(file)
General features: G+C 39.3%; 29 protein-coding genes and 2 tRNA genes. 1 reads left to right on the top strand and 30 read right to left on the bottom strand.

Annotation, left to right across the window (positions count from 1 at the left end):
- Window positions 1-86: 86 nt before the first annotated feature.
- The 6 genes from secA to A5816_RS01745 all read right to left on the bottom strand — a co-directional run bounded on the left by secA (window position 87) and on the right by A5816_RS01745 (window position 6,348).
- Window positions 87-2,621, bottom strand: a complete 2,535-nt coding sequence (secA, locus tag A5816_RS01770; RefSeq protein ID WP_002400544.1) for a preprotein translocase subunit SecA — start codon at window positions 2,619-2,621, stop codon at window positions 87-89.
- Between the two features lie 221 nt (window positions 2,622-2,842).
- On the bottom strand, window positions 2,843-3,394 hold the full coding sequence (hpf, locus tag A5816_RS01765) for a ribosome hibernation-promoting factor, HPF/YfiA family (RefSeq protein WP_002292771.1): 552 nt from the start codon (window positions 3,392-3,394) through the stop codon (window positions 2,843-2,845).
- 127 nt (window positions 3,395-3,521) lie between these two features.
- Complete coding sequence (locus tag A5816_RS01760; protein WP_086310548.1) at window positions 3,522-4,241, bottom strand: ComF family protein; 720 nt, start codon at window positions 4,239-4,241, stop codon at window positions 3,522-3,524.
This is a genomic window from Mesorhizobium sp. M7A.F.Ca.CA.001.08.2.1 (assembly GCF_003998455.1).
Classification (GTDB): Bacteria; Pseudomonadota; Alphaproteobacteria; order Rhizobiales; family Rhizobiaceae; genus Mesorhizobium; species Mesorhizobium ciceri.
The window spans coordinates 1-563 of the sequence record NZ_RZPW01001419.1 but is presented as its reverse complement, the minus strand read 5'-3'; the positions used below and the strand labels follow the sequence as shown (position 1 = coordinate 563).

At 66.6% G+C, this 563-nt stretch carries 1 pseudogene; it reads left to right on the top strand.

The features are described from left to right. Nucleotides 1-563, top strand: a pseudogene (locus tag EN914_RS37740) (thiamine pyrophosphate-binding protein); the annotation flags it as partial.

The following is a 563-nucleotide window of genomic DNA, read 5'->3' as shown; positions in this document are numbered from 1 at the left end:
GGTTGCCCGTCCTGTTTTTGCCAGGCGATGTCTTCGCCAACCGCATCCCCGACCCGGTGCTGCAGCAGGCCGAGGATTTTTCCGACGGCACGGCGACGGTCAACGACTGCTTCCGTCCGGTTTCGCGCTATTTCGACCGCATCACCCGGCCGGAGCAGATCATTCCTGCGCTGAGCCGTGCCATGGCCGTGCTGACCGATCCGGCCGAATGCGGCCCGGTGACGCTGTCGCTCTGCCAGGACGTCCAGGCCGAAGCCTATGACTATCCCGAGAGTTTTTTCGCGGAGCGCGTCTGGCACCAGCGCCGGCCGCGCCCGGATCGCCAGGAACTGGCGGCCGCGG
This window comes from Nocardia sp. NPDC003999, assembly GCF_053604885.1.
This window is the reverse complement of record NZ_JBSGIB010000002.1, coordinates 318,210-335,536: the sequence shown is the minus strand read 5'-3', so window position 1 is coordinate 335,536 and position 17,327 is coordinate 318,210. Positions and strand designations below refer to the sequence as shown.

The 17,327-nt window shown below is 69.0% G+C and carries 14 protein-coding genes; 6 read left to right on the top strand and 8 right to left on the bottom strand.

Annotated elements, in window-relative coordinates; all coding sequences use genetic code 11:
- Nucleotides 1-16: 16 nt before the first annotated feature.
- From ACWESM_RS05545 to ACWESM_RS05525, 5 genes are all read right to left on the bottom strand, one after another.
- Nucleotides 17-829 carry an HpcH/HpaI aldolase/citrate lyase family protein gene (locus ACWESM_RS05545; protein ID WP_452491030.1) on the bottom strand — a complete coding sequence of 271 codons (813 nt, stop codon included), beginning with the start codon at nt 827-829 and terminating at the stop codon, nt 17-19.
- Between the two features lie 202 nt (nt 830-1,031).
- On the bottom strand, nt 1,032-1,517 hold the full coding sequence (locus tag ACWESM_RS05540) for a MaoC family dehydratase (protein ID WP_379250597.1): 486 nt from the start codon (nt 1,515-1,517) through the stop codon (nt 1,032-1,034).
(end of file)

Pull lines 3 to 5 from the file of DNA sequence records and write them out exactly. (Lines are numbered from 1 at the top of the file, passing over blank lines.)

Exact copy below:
- Window positions 1-86: 86 nt before the first annotated feature.
- The 6 genes from secA to A5816_RS01745 all read right to left on the bottom strand — a co-directional run bounded on the left by secA (window position 87) and on the right by A5816_RS01745 (window position 6,348).
- Window positions 87-2,621, bottom strand: a complete 2,535-nt coding sequence (secA, locus tag A5816_RS01770; RefSeq protein ID WP_002400544.1) for a preprotein translocase subunit SecA — start codon at window positions 2,619-2,621, stop codon at window positions 87-89.